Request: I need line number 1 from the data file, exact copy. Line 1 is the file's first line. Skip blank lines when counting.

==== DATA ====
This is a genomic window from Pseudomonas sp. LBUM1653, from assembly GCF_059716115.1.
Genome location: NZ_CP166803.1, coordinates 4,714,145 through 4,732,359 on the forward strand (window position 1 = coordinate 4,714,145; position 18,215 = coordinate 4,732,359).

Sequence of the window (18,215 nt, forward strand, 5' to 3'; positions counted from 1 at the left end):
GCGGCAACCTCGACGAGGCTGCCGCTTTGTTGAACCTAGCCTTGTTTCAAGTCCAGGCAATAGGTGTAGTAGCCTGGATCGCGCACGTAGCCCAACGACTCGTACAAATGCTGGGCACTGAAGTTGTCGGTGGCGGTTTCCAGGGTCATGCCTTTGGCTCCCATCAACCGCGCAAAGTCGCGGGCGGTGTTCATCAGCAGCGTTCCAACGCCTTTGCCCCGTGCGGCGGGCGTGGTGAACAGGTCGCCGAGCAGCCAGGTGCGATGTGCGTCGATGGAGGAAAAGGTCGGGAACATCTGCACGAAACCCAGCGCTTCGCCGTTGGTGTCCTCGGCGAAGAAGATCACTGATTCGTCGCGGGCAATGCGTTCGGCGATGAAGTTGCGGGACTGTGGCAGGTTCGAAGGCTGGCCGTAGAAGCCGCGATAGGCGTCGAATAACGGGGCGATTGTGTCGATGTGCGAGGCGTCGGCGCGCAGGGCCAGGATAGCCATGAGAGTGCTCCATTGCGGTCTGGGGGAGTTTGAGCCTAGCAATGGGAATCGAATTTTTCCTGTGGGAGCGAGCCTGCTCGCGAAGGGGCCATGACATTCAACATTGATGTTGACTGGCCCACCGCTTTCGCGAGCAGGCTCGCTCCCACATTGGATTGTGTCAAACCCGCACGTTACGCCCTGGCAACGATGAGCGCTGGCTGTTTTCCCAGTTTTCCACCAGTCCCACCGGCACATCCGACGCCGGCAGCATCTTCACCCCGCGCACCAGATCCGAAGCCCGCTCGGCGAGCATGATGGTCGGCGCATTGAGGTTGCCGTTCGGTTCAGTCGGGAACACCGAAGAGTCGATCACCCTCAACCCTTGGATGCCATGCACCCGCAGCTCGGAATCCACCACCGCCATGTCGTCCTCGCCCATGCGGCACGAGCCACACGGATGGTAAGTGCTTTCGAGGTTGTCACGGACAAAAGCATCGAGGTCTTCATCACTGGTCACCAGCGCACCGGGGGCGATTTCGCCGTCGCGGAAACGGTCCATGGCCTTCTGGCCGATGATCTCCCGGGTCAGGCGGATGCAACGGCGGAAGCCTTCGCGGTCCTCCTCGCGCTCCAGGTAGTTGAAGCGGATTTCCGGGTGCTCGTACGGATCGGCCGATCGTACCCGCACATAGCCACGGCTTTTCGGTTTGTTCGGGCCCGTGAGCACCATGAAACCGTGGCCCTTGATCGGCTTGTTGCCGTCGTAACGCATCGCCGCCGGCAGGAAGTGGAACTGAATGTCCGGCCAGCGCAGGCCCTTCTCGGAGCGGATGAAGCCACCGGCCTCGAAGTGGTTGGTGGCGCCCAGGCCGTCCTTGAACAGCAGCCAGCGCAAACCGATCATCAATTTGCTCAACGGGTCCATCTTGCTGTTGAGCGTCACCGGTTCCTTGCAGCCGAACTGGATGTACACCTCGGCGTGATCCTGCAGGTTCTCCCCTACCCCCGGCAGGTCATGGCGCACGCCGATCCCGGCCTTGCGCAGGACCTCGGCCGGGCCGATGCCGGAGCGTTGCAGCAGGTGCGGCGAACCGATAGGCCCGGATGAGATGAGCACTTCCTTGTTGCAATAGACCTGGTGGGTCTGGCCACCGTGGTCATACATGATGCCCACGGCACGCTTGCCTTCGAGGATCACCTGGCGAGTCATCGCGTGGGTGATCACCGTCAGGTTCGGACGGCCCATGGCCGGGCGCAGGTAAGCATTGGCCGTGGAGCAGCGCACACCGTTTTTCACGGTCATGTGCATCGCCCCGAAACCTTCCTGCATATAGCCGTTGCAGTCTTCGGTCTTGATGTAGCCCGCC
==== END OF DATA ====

This is a genomic window from Pseudomonas sp. LBUM1653, from assembly GCF_059716115.1.